Rudolf II and Golem Stories (both of which went very well, I think), that there's been no time to blog. I wonder if there will be any time during the International Festival of Jewish Theater and Ideas. We'll see...
But for the moment, back to Playing Dreidel with Judah Maccabee, which is still going on. I have a few new photos: one of a scene from the play, one of Evolve Company's shadow puppets (which occur inside the ark you can see in the first photo). The shadow puppets are a peek inside the ancient temple in Jerusalem. The man on the left is the High Priest, wearing the breastplate described in the Old Testament (a little detail that I doubt anyone at the show quite registers, but makes me happy).
One thing writing and directing the play has made me realize is that the story of Hanukkah is really about perseverance. Which I would think would not be a revelation, after all this time, but somehow is. The fun for me was in the rituals, and there was this little story about light lasting for eight days. As a friend wondered the other day - so what? What's so special about extra light? The legend of the light, actually, existed well before the events with the Maccabees, and only later were the two things put together. Why that connection?
The obvious answer, though I'd never stopped to ponder it before, is perseverance. The Maccabees should never have survived their battles, lasted as long as they did, but nonetheless they did. And of course perseverance is a theme in Judaism in general. To keep surviving, despite impossible odds. "To always be on the edge of defeat, yet never to be defeated," as I have Judah Maccabee say.
Watching the shows, I started wondering how growing up with that philosophy might have influenced my going into theater. Because theater is truly a profession with impossible odds. My friend Henry has posed the question of whether it is actually possible to make a living as a director, in today's theater. Maybe. Maybe not. But it's almost impossible. The point was driven home to me the other day when another friend, an actor, turned to me and said, with surprise, "You never expected to make money doing theater, did you? I mean, it's possible, but the likelihood is so small..."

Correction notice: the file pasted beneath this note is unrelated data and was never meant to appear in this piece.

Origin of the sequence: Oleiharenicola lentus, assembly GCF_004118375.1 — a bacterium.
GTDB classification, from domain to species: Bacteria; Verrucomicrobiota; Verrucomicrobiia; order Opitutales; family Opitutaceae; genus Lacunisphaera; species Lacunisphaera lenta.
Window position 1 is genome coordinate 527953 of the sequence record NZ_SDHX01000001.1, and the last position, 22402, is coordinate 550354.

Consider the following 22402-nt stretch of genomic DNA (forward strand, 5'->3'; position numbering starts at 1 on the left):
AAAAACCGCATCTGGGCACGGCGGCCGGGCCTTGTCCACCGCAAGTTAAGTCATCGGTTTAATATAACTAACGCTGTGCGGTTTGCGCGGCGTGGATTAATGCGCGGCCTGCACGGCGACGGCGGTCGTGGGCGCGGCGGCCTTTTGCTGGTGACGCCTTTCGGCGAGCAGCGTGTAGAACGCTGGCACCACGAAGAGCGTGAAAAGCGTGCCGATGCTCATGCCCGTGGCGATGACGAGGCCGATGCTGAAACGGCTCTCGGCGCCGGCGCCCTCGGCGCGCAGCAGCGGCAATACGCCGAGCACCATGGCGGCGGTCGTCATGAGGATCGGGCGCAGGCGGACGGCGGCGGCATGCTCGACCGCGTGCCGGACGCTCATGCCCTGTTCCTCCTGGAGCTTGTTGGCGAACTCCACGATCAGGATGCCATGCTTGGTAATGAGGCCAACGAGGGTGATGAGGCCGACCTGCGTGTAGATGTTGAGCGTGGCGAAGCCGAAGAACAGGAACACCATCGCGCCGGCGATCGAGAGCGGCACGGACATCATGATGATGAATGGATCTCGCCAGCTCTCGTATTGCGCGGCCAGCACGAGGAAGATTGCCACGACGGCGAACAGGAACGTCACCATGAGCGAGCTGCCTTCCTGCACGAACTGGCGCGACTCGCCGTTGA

But I did expect it. I have always expected it. Even though I wonder, still, if it's possible. When in college, when people asked me what I would be, I said "A starving artist." It was a joke that was not quite a joke. Yet underneath there was a certainty that no matter how difficult, it was possible to persevere, and overcome those odds. Was that something that came from Jewish culture, from Hanukkah, or just my own hubris?
I ask this at a point when I have become concerned about my own finances and the affect they will have on my career. I need to make more money than I'm making, and yet the career I have thrown in my lot with doesn't necessarily offer much, especially in these times. But what to do if I don't have the finances to sustain what I'm doing? Sadly, running a theater company, writing, directing, etc, is more than a full time job. I am so busy day to day that I barely have time to do what I need. I make some money at it all, but small sums.
I feel simultaneously very optimistic about my projects and very worried about how much longer I will be able to sustain myself financially. Is perseverance enough? How many days can the light stay lit?